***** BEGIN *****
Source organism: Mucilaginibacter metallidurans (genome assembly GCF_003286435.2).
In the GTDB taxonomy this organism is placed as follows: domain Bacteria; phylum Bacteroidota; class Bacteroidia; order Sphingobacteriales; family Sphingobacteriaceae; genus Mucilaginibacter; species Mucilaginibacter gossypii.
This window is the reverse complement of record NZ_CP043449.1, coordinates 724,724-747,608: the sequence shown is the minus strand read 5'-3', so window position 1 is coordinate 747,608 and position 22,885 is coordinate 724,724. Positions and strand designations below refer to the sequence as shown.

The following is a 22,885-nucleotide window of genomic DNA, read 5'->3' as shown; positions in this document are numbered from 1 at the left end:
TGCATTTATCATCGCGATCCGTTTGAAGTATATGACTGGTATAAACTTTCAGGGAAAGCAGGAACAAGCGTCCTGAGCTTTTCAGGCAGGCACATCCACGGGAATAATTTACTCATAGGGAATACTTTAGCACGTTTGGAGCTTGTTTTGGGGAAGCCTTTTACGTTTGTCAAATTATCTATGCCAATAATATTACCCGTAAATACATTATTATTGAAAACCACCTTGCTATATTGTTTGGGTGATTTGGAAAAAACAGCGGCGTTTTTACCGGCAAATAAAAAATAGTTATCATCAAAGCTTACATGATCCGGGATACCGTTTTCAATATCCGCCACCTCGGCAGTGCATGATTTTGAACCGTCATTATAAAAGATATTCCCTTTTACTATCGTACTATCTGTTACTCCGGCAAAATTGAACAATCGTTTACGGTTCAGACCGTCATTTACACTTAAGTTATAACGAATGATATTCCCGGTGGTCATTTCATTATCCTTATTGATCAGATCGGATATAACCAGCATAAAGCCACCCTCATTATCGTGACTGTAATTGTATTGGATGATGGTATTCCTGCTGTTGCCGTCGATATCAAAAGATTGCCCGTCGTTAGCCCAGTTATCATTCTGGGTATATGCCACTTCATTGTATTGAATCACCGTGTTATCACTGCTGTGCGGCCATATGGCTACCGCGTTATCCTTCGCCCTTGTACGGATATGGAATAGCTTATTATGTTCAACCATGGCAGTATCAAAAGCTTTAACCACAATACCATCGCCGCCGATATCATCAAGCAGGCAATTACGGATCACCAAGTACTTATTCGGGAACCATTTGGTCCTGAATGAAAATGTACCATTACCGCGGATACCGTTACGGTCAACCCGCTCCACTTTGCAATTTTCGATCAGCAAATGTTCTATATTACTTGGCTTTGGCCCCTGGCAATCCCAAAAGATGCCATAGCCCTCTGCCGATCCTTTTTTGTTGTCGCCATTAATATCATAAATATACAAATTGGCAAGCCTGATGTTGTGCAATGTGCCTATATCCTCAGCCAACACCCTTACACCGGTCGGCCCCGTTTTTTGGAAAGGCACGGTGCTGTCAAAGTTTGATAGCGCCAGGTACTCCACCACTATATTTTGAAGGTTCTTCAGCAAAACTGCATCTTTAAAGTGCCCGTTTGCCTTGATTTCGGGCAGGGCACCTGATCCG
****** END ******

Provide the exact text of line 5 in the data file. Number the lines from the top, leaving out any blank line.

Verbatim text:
TGCATTTATCATCGCGATCCGTTTGAAGTATATGACTGGTATAAACTTTCAGGGAAAGCAGGAACAAGCGTCCTGAGCTTTTCAGGCAGGCACATCCACGGGAATAATTTACTCATAGGGAATACTTTAGCACGTTTGGAGCTTGTTTTGGGGAAGCCTTTTACGTTTGTCAAATTATCTATGCCAATAATATTACCCGTAAATACATTATTATTGAAAACCACCTTGCTATATTGTTTGGGTGATTTGGAAAAAACAGCGGCGTTTTTACCGGCAAATAAAAAATAGTTATCATCAAAGCTTACATGATCCGGGATACCGTTTTCAATATCCGCCACCTCGGCAGTGCATGATTTTGAACCGTCATTATAAAAGATATTCCCTTTTACTATCGTACTATCTGTTACTCCGGCAAAATTGAACAATCGTTTACGGTTCAGACCGTCATTTACACTTAAGTTATAACGAATGATATTCCCGGTGGTCATTTCATTATCCTTATTGATCAGATCGGATATAACCAGCATAAAGCCACCCTCATTATCGTGACTGTAATTGTATTGGATGATGGTATTCCTGCTGTTGCCGTCGATATCAAAAGATTGCCCGTCGTTAGCCCAGTTATCATTCTGGGTATATGCCACTTCATTGTATTGAATCACCGTGTTATCACTGCTGTGCGGCCATATGGCTACCGCGTTATCCTTCGCCCTTGTACGGATATGGAATAGCTTATTATGTTCAACCATGGCAGTATCAAAAGCTTTAACCACAATACCATCGCCGCCGATATCATCAAGCAGGCAATTACGGATCACCAAGTACTTATTCGGGAACCATTTGGTCCTGAATGAAAATGTACCATTACCGCGGATACCGTTACGGTCAACCCGCTCCACTTTGCAATTTTCGATCAGCAAATGTTCTATATTACTTGGCTTTGGCCCCTGGCAATCCCAAAAGATGCCATAGCCCTCTGCCGATCCTTTTTTGTTGTCGCCATTAATATCATAAATATACAAATTGGCAAGCCTGATGTTGTGCAATGTGCCTATATCCTCAGCCAACACCCTTACACCGGTCGGCCCCGTTTTTTGGAAAGGCACGGTGCTGTCAAAGTTTGATAGCGCCAGGTACTCCACCACTATATTTTGAAGGTTCTTCAGCAAAACTGCATCTTTAAAGTGCCCGTTTGCCTTGATTTCGGGCAGGGCACCTGATCCG